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" Cover your heads, and mock not flesh and blood With solemn reverence : throw away respect, Tradition, form, and ceremonious duty, For you have but mistook me all this while: I live with bread like you, feel want, Taste grief, need friends: subjected thus,... "
The Oxford and Cambridge review - Page 274
1846
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William Shakespeare, Richard II

Martin Coyle - Drama - 1999 - 192 pages
...Keeps death his Court, and there the Antique sits, Scoffing his State, and grinning at his Pomp! . . . Cover your heads and mock not flesh and blood, With solemn reverence; throw away Respect, Obeysance, Form and Ceremonious Duty, For you have but mistook me all this while, I live with bread...
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New Sites for Shakespeare: Theatre, the Audience, and Asia

John Russell Brown - Drama - 1999 - 211 pages
...theatre, Shakespeare has made him touch on the simplest needs and feelings that belong to everyone: I live with bread like you, feel want, Taste grief, need friends. (III. ii. 175-6) The same appeal is made no less confidently in the most gripping and highly wrought...
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Political Shakespeare

Stephen Orgel, Sean Keilen - Drama - 1999 - 326 pages
...audience's understanding and sympathy by enacting his subjection to Henry's power; and well may he ask, "Subjected thus, / How can you say to me I am a king?" (III. ii. 176-77l. "Subjected," he is no longer king. Richard will be Henry's subject — for at least...
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Shakespeare After Theory

David Scott Kastan, George M Bodman Professor of English David Scott Kastan - Drama - 1999 - 264 pages
...audience's understanding and sympathy by enacting his subjection to Henry's power; and well may he ask, "subjected thus, / how can you say to me I am a king?" (3.2.176-77). "Subjected," he is no longer king. Richard will be Henry's subject-for at least as long...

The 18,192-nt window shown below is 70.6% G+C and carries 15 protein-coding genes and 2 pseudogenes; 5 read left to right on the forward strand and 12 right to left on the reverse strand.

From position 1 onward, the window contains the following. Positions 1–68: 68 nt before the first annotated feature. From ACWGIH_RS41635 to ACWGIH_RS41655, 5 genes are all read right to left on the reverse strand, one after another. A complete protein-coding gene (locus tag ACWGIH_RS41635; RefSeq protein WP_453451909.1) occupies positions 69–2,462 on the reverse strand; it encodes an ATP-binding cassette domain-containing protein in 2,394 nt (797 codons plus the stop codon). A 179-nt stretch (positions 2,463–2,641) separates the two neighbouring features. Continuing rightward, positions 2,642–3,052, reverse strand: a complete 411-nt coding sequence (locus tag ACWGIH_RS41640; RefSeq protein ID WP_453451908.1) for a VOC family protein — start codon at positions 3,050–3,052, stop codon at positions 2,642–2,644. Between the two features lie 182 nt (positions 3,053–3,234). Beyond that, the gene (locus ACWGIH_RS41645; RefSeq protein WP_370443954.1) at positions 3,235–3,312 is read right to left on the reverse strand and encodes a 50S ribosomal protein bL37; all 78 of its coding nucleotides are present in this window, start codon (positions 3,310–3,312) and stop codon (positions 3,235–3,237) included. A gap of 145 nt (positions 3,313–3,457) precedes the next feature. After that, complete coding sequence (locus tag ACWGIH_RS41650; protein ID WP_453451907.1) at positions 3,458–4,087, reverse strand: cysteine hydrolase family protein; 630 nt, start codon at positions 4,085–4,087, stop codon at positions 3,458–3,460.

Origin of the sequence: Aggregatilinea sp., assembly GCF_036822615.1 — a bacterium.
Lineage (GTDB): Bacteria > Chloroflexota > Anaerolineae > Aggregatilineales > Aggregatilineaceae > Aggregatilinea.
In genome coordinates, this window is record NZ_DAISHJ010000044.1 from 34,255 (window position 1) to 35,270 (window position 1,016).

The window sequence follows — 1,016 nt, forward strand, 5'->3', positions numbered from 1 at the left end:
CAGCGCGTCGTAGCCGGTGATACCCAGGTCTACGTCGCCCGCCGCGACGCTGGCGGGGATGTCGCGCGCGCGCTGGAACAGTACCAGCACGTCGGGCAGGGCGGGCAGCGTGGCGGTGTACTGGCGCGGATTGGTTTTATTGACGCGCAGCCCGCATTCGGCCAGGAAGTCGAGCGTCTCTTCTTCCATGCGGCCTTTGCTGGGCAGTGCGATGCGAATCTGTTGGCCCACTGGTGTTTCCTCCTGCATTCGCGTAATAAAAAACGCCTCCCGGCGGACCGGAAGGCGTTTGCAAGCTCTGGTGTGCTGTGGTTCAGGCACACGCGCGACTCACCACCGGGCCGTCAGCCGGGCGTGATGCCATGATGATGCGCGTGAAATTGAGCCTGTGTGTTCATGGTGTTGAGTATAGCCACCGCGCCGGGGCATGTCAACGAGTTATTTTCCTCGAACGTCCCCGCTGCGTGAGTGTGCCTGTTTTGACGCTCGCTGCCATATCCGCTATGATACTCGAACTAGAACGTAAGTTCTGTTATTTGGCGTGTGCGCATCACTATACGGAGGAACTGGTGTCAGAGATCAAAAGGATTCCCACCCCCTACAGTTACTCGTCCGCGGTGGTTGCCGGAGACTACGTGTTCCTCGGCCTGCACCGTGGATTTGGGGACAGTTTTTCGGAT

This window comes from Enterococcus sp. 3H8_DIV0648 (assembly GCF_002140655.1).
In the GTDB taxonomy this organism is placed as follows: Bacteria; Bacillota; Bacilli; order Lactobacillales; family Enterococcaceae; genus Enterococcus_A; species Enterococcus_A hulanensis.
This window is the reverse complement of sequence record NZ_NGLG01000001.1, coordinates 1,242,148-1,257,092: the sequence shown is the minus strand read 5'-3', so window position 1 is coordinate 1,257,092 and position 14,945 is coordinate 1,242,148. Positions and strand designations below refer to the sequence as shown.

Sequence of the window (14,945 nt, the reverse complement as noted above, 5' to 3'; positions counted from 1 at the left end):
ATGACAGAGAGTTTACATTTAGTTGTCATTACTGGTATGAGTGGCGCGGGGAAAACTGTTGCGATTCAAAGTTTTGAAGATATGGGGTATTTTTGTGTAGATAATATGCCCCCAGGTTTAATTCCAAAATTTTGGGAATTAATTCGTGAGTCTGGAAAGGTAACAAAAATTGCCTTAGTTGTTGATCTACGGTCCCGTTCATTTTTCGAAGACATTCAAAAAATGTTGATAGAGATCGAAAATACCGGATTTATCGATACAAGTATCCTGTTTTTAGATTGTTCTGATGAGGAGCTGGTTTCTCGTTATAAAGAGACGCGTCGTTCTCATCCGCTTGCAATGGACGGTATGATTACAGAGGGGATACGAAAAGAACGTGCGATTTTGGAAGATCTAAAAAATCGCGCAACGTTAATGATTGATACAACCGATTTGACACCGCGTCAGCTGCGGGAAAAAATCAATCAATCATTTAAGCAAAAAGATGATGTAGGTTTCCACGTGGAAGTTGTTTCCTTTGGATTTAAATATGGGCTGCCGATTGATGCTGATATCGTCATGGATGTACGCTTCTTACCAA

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Richard II

Andrew Worrall, John Seely - Great Britain - 2000 - 247 pages
...thus, Comes at the last, and with a little pin Bores through his castle wall, and farewell king! 170 Cover your heads, and mock not flesh and blood With...Subjected thus, How can you say to me, I am a king? BISHOP OF CARLISLE My lord, wise men ne'er sit and wail their woes, But presently prevent the ways...
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The Tragedy of King Richard the Second

William Shakespeare - Drama - 2000 - 113 pages
...168 Comes at the last, and with a little pin 169 Bores through his castle wall, and farewell king! no Cover your heads, and mock not flesh and blood With...feel want, taste grief, Need friends. Subjected thus, 176 How can you say to me I am a king? CARLISLE My lord, wise men ne'er sit and wail their woes, But...
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Shakespeare : A Life: A Life

Park Honan - Biography & Autobiography - 1998 - 480 pages
...comedy of Portia's and Nerissa's rings. 'I live', says the lethargic, selfpitying hero of Richard //, with bread, like you; feel want, Taste grief, need...Subjected thus, How can you say to me I am a king? (In. ii. 171-3) Shylock's humane protest is more powerful than that, as when he evokes the crucified...
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Shakespeare for My Father: A One-woman Play in Two Acts

Lynn Redgrave, William Shakespeare - Biographical drama - 2001 - 61 pages
...own but death, And that small model of the barren earth Which serves as paste and cover to our bones. For you have but mistook me all this while: I live...subjected thus, How can you say to me I am a king? (LYNN opens her eyes, very slowly moves toward the chair, her hand outstretched as if to touch her...
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Shakespeare's Political Realism: The English History Plays

Tim Spiekerman - Political Science - 2001 - 208 pages
...passages, where both Richard and Henry deny that a king is a being somehow superior to his subjects: Cover your heads, and mock not flesh and blood With...Tradition, form, and ceremonious duty; For you have mistook me all this while. I live with bread like you, feel want, Taste grief, need friends—. . ....
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Shakespeare: la invención de lo humano

Harold Bloom - Characters and characteristics in literature - 2001 - 734 pages
...thus, /Comes at the last, and with a little pin / Bored thorough his castle wall, and farewell king! / Cover your heads, and mock not flesh and blood / With...respect, / Tradition, form, and ceremonious duty; / For yon have but mistook me all this while. / I live with bread like yon, feel want, / Taste grief, need...
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